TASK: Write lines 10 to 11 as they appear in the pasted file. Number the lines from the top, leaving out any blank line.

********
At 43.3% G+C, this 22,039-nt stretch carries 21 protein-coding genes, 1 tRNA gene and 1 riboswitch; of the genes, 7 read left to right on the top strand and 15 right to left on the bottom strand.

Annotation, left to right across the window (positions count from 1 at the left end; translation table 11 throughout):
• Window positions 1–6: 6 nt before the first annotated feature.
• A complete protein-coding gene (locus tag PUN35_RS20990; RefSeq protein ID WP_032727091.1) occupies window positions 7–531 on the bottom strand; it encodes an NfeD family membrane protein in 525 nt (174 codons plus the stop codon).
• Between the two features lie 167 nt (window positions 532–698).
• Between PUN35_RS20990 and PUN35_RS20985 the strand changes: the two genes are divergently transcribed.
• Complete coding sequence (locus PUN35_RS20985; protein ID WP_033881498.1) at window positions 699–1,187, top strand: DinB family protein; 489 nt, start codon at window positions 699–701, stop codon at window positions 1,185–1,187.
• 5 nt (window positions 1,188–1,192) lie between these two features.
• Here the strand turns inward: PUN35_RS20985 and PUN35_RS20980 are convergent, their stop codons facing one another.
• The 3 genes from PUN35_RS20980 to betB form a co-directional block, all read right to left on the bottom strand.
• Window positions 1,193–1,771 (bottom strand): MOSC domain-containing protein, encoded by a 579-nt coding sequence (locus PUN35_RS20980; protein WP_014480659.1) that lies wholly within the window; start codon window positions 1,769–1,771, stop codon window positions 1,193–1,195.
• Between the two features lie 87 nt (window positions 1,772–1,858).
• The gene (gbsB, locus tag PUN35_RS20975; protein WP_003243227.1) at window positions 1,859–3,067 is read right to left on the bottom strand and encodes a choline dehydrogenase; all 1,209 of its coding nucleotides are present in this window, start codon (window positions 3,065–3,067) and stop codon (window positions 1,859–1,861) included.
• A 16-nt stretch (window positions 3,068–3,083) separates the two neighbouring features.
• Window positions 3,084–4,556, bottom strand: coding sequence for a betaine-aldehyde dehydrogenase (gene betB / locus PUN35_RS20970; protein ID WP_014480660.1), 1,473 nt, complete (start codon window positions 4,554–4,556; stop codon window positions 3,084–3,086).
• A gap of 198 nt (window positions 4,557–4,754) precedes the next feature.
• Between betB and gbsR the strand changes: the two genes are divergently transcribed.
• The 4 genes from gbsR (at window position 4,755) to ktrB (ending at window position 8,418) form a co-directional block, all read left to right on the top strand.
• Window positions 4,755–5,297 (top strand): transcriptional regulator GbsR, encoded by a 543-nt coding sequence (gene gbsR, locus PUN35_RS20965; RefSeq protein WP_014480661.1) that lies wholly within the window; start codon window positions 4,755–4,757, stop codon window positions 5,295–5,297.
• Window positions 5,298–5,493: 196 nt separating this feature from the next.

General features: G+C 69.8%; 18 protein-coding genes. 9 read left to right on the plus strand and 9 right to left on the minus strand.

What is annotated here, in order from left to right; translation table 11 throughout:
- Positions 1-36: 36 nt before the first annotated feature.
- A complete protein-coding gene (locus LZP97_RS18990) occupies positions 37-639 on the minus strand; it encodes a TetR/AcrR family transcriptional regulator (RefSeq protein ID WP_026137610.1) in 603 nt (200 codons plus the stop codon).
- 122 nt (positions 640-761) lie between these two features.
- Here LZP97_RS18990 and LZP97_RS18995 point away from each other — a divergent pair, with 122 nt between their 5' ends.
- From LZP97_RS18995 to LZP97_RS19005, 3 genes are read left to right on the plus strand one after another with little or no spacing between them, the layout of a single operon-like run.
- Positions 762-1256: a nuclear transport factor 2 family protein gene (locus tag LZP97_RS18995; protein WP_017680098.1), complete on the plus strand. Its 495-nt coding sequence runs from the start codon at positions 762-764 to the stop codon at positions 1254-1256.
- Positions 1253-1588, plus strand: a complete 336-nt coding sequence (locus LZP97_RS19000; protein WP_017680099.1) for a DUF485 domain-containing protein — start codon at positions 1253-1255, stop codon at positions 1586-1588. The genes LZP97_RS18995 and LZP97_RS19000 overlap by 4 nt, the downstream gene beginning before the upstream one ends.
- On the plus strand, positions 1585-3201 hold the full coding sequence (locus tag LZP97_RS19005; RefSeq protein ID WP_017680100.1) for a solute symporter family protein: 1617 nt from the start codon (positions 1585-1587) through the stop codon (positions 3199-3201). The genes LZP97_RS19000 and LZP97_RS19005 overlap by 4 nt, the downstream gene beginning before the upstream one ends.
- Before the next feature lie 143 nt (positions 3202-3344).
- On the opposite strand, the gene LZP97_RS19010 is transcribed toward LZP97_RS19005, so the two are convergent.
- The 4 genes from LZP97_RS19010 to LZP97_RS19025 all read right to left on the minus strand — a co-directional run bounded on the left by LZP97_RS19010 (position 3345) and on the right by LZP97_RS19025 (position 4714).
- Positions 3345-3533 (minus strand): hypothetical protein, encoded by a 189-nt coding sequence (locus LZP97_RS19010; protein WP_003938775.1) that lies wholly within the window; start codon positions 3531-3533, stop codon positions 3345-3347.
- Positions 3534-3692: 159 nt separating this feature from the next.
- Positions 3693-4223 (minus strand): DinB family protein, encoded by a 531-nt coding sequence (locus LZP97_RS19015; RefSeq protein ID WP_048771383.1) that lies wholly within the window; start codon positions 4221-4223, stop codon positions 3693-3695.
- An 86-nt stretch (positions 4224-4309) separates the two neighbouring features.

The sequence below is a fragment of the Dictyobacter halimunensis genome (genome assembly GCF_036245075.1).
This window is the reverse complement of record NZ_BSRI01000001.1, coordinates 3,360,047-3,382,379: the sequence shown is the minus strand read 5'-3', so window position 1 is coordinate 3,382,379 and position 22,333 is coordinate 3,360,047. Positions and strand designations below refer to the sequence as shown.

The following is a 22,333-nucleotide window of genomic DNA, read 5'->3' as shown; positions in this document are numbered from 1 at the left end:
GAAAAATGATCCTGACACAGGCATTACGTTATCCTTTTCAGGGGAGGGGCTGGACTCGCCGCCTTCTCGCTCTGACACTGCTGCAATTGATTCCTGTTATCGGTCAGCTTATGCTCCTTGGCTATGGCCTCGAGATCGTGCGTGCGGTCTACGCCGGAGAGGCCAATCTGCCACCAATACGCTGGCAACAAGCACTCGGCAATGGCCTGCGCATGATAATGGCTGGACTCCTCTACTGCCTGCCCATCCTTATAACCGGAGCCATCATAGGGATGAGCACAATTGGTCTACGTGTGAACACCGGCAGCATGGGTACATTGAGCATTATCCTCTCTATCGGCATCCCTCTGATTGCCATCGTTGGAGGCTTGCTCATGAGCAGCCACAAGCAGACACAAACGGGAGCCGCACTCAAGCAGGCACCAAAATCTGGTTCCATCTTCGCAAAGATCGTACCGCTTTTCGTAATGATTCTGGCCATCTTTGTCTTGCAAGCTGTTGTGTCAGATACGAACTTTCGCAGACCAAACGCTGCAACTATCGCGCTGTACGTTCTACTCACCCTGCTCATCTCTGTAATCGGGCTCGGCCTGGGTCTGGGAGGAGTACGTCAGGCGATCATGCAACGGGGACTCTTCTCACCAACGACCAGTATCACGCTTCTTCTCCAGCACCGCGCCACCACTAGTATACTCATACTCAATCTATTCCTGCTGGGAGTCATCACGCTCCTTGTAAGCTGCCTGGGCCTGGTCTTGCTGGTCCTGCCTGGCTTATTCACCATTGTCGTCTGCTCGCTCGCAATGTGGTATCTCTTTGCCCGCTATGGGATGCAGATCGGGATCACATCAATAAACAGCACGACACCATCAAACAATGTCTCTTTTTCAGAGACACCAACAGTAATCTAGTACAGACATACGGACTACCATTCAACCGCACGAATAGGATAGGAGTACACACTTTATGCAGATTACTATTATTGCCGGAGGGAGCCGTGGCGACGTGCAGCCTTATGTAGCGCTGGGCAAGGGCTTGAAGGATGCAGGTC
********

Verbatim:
• The 3 genes from PUN35_RS20980 to betB form a co-directional block, all read right to left on the bottom strand.
• Window positions 1,193–1,771 (bottom strand): MOSC domain-containing protein, encoded by a 579-nt coding sequence (locus PUN35_RS20980; protein WP_014480659.1) that lies wholly within the window; start codon window positions 1,769–1,771, stop codon window positions 1,193–1,195.